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St. Joseph valedictorian, salutatorian helped each other get to the top


May 27, 2010 at 12:27 a.m.

St. Joseph High School valedictorian Christian Maxwell, 17, is headed for Yale University. "I'm a little bit intimidated by attending an Ivy League school," Maxwell said.

St. Joseph High School's top two graduates say they have three things to remember on graduation day: smile, don't trip, and deliver an awesome speech.

Salutatorian Amanda Boozalis, 18, will also try to hold back her tears.

"If I start thinking about leaving all my friends, then the tears will start pouring," Amanda said. "I'll do the crying later."

Graduation will take place Sunday at the Victoria College Auditorium. There are 92 graduates this year.

Amanda is spending time at home for now until mid-June, when she will get an early start on summer classes at Washington University at St. Louis to study biochemistry.

Valedictorian Christian Maxwell will head off to Yale University in the fall to study some type of natural or social science.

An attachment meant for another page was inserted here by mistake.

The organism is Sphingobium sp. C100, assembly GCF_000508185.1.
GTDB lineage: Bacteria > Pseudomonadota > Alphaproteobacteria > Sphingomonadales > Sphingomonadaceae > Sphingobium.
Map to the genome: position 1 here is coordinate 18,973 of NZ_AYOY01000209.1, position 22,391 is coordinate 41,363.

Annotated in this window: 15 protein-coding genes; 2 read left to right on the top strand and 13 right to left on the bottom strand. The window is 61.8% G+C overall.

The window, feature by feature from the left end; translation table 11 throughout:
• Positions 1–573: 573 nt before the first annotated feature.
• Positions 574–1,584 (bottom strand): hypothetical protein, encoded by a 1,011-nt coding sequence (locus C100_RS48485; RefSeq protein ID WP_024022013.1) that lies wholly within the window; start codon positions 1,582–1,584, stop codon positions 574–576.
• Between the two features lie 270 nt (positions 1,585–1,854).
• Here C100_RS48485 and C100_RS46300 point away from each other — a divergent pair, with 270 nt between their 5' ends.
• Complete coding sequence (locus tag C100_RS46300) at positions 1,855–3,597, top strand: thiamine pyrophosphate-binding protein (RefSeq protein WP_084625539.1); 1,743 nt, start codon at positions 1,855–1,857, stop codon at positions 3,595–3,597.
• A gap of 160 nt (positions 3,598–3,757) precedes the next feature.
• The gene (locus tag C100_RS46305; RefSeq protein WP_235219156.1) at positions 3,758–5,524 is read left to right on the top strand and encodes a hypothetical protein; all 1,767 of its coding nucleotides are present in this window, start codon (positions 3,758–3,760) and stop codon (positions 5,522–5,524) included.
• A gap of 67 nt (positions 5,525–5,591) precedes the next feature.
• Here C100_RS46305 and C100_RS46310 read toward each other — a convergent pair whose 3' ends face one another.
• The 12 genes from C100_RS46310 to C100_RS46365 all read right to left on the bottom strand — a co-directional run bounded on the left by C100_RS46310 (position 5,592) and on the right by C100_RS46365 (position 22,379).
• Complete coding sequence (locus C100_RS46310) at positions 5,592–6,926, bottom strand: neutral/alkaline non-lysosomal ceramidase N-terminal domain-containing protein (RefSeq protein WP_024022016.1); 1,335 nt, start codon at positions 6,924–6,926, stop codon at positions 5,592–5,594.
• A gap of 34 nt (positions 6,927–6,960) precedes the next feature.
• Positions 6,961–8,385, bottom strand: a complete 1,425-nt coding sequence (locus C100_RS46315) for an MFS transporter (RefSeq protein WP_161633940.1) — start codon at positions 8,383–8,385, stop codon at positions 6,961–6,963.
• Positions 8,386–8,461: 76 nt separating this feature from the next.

"I'm a little bit intimidated by attending an Ivy League school and the expectations that come with it," the 17-year-old said. "I'll miss the people I grew up with. I will probably stay in contact with them. I'll eventually create a Facebook profile."

The 2010 class is said by students to be a competitive one, but in a good way.

"It's competitive in the sense that everybody wants to get high grades," Christian said. "I think we help one another if you ask."

Even Christian needed help at times, such as in English.

"I had to work really hard at English," Christian said. "If people wanted to help me with English, I gladly accepted it. I received help and that's how I became valedictorian, and through helping others. I'm not perfect."

Amanda said studying hard and tutoring other students helped her do well in school.

"Always asking questions, forming study habits that work," she said. "Tutoring other people. The best way to learn is to teach as far as I know. If someone asks you for help, it's a good way to refresh your memory by tutoring."

English teacher Gretchen Boyle is proud her two students.

"Christian always wants to know the full answer, the extent of everything, regardless of the grade," Boyle said. "Amanda is very open to all ideas and all the deep analysis and skills that's required in reading and writing."

Principal Tony Winstead said he knows Christian and Amanda will be successful in their future endeavors.

"Both of them have such outstanding work ethic and study skills," Winstead said. "I just know they're going to make this world a better place."



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